Well, class, did y’all have swell Summer School session? Can you believe this is our last class? I’m a bit sad.
But it’s time: Our state senators are back in Lansing, thinking on how they’re gonna vote on those energy bills, SB 437 & 438. Now that you’re schooled up on clean energy, it’s really important—even more important than winning Saturday’s homecoming game—that you school your senator on why to either improve those bad bills or just kill ‘em. Senators need to see how great renewables, efficiency, and rooftop solar are for everyone except….except who, Suzie?
Right! Fossil fuel companies. Poor guys. Fortunately, Joe Cocker has a song just for them.
If you stayed awake in class, you know as much about those bills as many senators do. I mean, they have two million things to keep track of, including all the lobbying and slick TV ads our monopoly utilities are throwing at anyone who still watches TV.
Our senators need our help, like, right now. The minute Senator Nofs—who’s put out six versions of his bills trying to scrape together enough support to pass them—thinks he’s got a majority, he’ll have a floor vote quicker than you can go down the hall and start “Smokin’ in the Boys Room.” So—it’s time for the…
State Senators Clean Energy Summer School FINAL EXAM!
Stop groaning or I’ll knock ten points off your score! I’m making it easy for y’all: It’s open book, for gosh sakes, and you have the whole period. So go to your lockers and fetch our complete summer semester syllabus, which clicks through to all of the links we’ve shared.
OK, this is an essay test—you must write a letter to your senator about any of these topics:
1.) Why we must have renewable energy standards, not just goals—discuss how this affects at least two of these factors: jobs, electric prices, Michigan manufacturers, air and water pollution.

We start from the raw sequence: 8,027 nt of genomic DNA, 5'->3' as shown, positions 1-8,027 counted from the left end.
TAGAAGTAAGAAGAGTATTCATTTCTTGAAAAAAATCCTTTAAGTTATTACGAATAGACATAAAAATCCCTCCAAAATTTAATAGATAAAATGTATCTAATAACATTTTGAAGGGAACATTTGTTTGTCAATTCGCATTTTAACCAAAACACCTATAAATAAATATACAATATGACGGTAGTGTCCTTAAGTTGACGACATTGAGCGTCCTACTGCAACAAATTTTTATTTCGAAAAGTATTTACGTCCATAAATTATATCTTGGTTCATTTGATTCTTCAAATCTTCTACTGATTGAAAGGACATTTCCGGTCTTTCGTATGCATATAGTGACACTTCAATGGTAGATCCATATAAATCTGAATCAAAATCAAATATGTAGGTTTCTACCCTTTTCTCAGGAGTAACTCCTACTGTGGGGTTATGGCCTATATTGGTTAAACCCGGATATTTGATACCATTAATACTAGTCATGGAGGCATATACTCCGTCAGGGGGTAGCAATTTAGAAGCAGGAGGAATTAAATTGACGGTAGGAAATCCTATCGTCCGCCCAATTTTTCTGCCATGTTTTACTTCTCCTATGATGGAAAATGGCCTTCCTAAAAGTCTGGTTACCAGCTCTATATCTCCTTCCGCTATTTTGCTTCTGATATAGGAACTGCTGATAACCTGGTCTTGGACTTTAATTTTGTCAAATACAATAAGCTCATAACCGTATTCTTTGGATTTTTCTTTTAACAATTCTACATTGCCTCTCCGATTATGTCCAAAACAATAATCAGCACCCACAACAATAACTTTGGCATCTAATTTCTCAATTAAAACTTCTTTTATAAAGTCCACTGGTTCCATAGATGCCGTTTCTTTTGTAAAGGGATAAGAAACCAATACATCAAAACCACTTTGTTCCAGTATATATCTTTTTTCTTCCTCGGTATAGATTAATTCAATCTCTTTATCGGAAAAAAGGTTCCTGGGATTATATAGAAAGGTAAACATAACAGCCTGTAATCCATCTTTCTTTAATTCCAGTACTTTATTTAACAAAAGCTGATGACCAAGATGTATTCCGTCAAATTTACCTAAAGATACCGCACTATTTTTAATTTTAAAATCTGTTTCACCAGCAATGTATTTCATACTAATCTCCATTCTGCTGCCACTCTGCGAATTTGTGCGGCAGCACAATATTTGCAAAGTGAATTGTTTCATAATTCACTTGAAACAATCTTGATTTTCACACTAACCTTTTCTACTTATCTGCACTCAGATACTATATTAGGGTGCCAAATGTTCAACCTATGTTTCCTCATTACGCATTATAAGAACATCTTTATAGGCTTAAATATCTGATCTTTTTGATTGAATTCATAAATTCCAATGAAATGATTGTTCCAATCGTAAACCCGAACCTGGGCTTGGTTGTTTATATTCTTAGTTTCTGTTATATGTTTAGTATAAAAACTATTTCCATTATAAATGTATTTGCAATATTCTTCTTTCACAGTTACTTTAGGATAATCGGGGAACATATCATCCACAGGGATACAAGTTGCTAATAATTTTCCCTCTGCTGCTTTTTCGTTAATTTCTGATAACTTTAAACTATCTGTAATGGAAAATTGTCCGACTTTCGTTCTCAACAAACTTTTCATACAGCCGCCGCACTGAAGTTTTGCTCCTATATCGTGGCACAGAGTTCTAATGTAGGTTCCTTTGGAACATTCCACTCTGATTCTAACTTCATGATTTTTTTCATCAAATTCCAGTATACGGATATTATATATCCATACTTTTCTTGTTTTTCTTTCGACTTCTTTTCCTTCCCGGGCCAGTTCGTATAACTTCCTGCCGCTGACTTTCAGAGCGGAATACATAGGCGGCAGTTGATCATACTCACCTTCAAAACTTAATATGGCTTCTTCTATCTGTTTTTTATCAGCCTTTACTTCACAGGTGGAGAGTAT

2.) Why we must have energy efficiency standards, not just goals—discuss how this affects at least two of these factors: fuel, utility, and customer costs; local economies, jobs, or air quality.
3.) Why we must maintain or expand net metering for solar power—discuss how this affects at least two of these factors: the grid, business profitability, family budgets, air quality, local jobs.
Hint: Before you start, figure out who your senator actually is here.
FOR FULL CREDIT: Email your letter to your lawmaker.
FOR EXTRA CREDIT: Print out some of the backup notes and research, along with your letter, and snail mail the whole kit and caboodle.
FOR A GUARANTEED ‘A’: Take your copy home, trim it down to 500 words, make it into a Letter to the Editor, and send it to your local paper—the more local the better.
Don’t put this off until after homecoming. I know you’re busy with the class float, but once the semester gets going you’ll get busy—and Lansing will figure you’re not paying attention. You know Little Joey, our quarterback will be keeping his eye on that football to try and win big for us that night—and that’s what you should be doing about energy, too.
Now I have to leave early, to take my accreditation test. You guys stay here and help each other with your essays. Remember—it’s not the grade that counts—it’s what you do with what you know.
I sure enjoyed these classes—but where did our summer go?
Jim Dulzo is the Groundwork Center’s senior energy policy specialist. Reach him at firstname.lastname@example.org.
Past Summer School Lessons: